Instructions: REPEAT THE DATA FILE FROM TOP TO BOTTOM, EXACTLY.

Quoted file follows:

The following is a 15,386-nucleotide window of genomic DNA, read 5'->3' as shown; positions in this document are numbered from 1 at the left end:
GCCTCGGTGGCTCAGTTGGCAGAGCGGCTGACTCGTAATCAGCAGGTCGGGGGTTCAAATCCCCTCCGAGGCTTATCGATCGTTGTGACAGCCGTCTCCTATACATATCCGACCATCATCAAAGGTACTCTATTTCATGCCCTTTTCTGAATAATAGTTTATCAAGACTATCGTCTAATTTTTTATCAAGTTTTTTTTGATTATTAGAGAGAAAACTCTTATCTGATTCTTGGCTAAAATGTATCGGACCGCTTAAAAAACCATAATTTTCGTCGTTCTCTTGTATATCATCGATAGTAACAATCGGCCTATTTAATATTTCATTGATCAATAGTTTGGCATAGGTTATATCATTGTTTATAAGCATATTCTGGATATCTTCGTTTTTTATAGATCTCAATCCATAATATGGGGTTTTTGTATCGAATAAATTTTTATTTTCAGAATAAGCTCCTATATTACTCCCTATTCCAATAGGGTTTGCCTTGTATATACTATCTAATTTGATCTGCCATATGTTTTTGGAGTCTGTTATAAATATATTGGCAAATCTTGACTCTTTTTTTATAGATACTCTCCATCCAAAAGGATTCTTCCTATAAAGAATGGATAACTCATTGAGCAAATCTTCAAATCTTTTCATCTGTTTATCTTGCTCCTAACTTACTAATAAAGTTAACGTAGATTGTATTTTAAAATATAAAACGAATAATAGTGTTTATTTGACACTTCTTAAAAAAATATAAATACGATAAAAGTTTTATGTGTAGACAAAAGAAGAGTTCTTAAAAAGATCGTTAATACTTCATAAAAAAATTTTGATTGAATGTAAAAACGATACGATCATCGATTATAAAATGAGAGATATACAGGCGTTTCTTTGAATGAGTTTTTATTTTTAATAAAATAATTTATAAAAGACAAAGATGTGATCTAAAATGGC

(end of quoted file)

The following is a 15,386-nucleotide window of genomic DNA, read 5'->3' as shown; positions in this document are numbered from 1 at the left end:
GCCTCGGTGGCTCAGTTGGCAGAGCGGCTGACTCGTAATCAGCAGGTCGGGGGTTCAAATCCCCTCCGAGGCTTATCGATCGTTGTGACAGCCGTCTCCTATACATATCCGACCATCATCAAAGGTACTCTATTTCATGCCCTTTTCTGAATAATAGTTTATCAAGACTATCGTCTAATTTTTTATCAAGTTTTTTTTGATTATTAGAGAGAAAACTCTTATCTGATTCTTGGCTAAAATGTATCGGACCGCTTAAAAAACCATAATTTTCGTCGTTCTCTTGTATATCATCGATAGTAACAATCGGCCTATTTAATATTTCATTGATCAATAGTTTGGCATAGGTTATATCATTGTTTATAAGCATATTCTGGATATCTTCGTTTTTTATAGATCTCAATCCATAATATGGGGTTTTTGTATCGAATAAATTTTTATTTTCAGAATAAGCTCCTATATTACTCCCTATTCCAATAGGGTTTGCCTTGTATATACTATCTAATTTGATCTGCCATATGTTTTTGGAGTCTGTTATAAATATATTGGCAAATCTTGACTCTTTTTTTATAGATACTCTCCATCCAAAAGGATTCTTCCTATAAAGAATGGATAACTCATTGAGCAAATCTTCAAATCTTTTCATCTGTTTATCTTGCTCCTAACTTACTAATAAAGTTAACGTAGATTGTATTTTAAAATATAAAACGAATAATAGTGTTTATTTGACACTTCTTAAAAAAATATAAATACGATAAAAGTTTTATGTGTAGACAAAAGAAGAGTTCTTAAAAAGATCGTTAATACTTCATAAAAAAATTTTGATTGAATGTAAAAACGATACGATCATCGATTATAAAATGAGAGATATACAGGCGTTTCTTTGAATGAGTTTTTATTTTTAATAAAATAATTTATAAAAGACAAAGATGTGATCTAAAATGGC